As music has grown more international, as more artists tour and cross borders, at least the awareness is changing. That’s been especially true in electronic music, in a DJ industry that relies on travel. Resident Advisor has consistently picked up this story over the last couple of years, as artists spoke up about being denied entry to countries while touring.
In a full-length podcast documentary last year, they dug into the ways in which the visa system hurts artists outside the US and EU, with a focus on non-EU artists trying to gain entry to the UK:
Andrew Ryce also wrote about a visa rate hike in the USA back in 2016 – and this in the Obama Administration, not under Trump:
Now, being a DJ crossing a border isn’t the same as being a refugee running for your life. But then on some other level, it can allow artists to experience immigration infrastructure – both when it works for them, and when it works against them. A whole generation of artists, including even those from relatively privileged Western nations, is now learning the hard way about the immigration system. And that’s something they might have missed as tourists, particularly if they come from places like the USA, western Europe, Australia, and other places well positioned in the system.
The immigration system they see will often come off as absurdist. National policies worldwide categorize music as migrant labor and require a visa. In many countries, these requirements are unenforced in all but big-money gigs. But in some countries – the USA, Canada, and UK being prime examples – they’re rigorously enforced, and not coincidentally, the required visas have high fees.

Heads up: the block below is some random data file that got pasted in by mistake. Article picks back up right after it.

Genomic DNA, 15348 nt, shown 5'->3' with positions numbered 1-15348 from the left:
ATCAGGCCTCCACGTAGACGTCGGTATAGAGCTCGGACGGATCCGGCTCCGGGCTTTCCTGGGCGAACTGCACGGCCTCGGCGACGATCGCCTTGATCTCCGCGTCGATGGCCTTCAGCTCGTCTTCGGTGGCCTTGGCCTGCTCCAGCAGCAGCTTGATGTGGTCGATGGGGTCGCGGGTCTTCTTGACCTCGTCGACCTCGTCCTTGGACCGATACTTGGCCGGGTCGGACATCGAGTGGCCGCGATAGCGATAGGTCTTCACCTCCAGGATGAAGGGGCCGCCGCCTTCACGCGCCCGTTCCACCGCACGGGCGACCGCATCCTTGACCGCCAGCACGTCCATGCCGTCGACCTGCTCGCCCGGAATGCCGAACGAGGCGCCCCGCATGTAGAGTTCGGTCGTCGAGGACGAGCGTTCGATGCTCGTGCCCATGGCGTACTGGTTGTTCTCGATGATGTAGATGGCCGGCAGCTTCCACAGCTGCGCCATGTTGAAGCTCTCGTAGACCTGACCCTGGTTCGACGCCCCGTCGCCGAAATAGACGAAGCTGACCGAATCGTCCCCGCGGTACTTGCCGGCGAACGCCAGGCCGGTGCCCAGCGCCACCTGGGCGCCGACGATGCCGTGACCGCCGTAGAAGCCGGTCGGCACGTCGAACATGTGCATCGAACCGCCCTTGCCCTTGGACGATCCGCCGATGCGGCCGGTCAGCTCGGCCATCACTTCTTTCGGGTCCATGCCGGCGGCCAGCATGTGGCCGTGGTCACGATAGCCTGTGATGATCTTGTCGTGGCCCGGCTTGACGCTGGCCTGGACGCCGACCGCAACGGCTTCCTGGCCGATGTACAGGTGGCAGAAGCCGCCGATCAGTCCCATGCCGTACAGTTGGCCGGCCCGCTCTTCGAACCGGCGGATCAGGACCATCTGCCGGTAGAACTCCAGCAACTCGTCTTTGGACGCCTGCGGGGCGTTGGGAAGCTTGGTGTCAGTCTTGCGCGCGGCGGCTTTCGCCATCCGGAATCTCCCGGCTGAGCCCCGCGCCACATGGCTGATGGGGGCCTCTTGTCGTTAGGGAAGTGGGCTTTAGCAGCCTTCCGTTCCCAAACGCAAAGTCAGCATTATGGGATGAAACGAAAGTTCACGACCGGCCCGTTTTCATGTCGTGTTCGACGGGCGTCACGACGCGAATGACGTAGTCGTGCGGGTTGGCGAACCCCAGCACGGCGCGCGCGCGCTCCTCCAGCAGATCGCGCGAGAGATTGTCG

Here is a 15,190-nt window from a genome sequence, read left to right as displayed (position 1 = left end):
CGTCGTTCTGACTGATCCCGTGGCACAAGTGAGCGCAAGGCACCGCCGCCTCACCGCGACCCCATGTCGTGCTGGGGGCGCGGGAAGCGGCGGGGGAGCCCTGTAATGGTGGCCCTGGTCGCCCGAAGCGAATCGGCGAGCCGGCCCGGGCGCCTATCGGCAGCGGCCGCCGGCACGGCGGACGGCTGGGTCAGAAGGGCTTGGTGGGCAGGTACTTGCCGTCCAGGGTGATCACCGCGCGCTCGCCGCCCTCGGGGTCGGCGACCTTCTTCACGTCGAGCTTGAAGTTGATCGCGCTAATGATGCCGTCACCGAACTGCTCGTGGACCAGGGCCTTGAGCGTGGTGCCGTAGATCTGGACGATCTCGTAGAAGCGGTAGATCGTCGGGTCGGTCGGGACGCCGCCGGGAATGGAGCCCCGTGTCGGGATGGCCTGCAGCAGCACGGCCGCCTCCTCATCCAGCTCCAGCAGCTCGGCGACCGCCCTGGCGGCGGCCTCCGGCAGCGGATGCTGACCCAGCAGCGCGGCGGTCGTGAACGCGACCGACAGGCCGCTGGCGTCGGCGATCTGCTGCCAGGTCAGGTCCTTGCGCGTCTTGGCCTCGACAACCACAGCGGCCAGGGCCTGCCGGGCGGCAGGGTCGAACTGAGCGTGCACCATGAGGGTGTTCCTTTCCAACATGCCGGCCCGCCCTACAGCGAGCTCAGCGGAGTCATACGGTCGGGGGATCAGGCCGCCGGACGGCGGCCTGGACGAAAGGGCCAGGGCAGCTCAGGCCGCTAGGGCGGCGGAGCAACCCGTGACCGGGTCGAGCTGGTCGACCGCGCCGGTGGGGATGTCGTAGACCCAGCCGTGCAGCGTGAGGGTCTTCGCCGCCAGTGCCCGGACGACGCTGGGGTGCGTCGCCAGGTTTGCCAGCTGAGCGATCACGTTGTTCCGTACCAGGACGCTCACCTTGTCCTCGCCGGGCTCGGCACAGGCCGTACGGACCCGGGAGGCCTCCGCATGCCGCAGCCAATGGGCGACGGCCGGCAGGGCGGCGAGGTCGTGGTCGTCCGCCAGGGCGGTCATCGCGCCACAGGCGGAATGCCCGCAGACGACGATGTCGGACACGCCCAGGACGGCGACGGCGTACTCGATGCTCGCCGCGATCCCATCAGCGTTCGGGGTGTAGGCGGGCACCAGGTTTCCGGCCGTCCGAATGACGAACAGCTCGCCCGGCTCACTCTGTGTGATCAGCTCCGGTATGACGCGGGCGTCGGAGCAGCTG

Showing up at a border carrying music equipment or a bag of vinyl records is an instant red flag – whether a paid gig is your intention or not. (I’m surprised, actually, that no one talks about this in regards to the rise of the USB stick DJ. If you aren’t carrying a controller or any records, sailing through as a tourist is a lot easier.) Border officials will often ask visitors to unlock phones, hand over social media passwords. They’ll search Facebook events by name to find gigs. Or they’ll even just view the presence of a musical instrument as a violation.
Being seen as “illegal” because you’re traveling with a guitar or some records is a pretty good illustration of how immigration can criminalize simple, innocent acts. Whatever the intention behind that law, it’s clear there’s something off here – especially given the kinds of illegality that can cross borders.
When protection isn’t
This is not to argue for open borders. There are times when you want border protections. I worked briefly in environmental advocacy as we worked on invasive species that were hitching a ride on container ships – think bugs killing trees and no more maple syrup on your pancakes, among other things. I was also in New York on 9/11 and watched from my roof – that was a very visible demonstration of visa security oversight that had failed. Part of the aim of customs and immigration is to stop the movement of dangerous people and things, and I don’t think any rational person would argue with that.